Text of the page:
Characters Discussed

(Great Characters in Literature)

Archibald Absalon Wellington

Archibald Absalon Wellington, a black actor in the role of master of ceremonies in a play-within-a-play about the rape and murder of a white woman. He is a man who demands strict obedience to the script as he directs his troupe’s performance for five white members of the royal court, who are seated on an upper stage. Archibald’s purpose is to present his black actors in the light of the white court’s expectations. Because the white audience assumes that black people are liars and thieves, he instructs his actors to play those caricatures. He charges them to manufacture hate and to delete any word or gesture that might suggest love or humanity. At the close of the performance, he thanks his actors and congratulates them on portraying the stereotypes expected.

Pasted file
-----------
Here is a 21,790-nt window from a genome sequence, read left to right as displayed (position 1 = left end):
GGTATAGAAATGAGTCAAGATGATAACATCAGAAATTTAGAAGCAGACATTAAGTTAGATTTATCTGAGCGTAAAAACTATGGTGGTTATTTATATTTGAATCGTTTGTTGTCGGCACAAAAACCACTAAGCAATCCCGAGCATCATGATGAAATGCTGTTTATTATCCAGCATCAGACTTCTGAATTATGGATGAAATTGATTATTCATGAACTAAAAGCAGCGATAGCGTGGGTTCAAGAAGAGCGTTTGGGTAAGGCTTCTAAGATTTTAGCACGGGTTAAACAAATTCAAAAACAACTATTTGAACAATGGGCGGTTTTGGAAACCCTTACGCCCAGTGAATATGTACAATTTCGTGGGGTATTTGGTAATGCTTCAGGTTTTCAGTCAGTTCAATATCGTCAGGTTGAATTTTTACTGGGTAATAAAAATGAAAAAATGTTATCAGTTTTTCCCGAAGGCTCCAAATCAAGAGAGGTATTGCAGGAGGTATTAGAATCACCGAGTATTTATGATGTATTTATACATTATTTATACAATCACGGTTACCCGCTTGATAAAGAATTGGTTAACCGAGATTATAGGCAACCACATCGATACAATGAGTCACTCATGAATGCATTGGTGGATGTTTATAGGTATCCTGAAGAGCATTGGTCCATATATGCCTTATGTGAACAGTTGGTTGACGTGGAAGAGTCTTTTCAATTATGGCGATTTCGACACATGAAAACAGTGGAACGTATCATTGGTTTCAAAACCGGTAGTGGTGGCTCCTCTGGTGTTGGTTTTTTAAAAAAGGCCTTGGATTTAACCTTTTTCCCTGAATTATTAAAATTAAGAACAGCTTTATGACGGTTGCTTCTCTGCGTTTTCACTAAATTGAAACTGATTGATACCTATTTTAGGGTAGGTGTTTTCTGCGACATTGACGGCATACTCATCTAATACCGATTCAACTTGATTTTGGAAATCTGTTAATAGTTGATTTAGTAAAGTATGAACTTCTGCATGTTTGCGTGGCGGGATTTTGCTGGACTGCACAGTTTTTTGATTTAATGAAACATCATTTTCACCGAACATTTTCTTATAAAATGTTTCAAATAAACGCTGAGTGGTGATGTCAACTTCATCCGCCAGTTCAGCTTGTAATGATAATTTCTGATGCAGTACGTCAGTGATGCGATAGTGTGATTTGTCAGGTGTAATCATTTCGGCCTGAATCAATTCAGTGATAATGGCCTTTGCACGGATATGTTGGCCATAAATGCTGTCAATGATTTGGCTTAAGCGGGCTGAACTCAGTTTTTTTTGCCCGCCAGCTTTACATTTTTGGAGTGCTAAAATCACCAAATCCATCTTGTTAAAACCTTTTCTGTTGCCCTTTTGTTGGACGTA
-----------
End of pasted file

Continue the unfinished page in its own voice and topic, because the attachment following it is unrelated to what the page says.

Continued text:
Dieudonné Village

Dieudonné Village (deeyoo-doh-NAY vee-LAHZH), a black actor who plays the part of a rapist and murderer. He is the only male character to express love, and it is directed toward Vertu, the black whore. His desire to obey Archibald compels him to temper his love with words of despite. He leaves Vertu behind to reenact the slaughter of a white woman and seduces another actor, the black male Diouf, who is dressed as the female victim. He then rapes and strangles her. Although hunted down by the court, he assassinates them one by one. He returns to Vertu with words of love.

Mademoiselle Étiennette-Vertu-Rose-Secrète Diop

Mademoiselle Étiennette-Vertu-Rose-Secrète Diop (ay-tee-ahn-NEHT vehr-TEW rohz seh-KREHT dee-OHP), a black actress and prostitute. She is a woman of reason and balance and believes that there are bad black people as well as good ones. She is the only female character to express a love interest, which is directed toward Village. Vertu does not participate in the murder of the white girl.

Samba Graham Diouf

Samba Graham Diouf (dee-OOF), an old black actor who is the voice of order and reason. He seeks moderation and urges the blacks to be conciliatory. He...

(The entire section is 938 words.)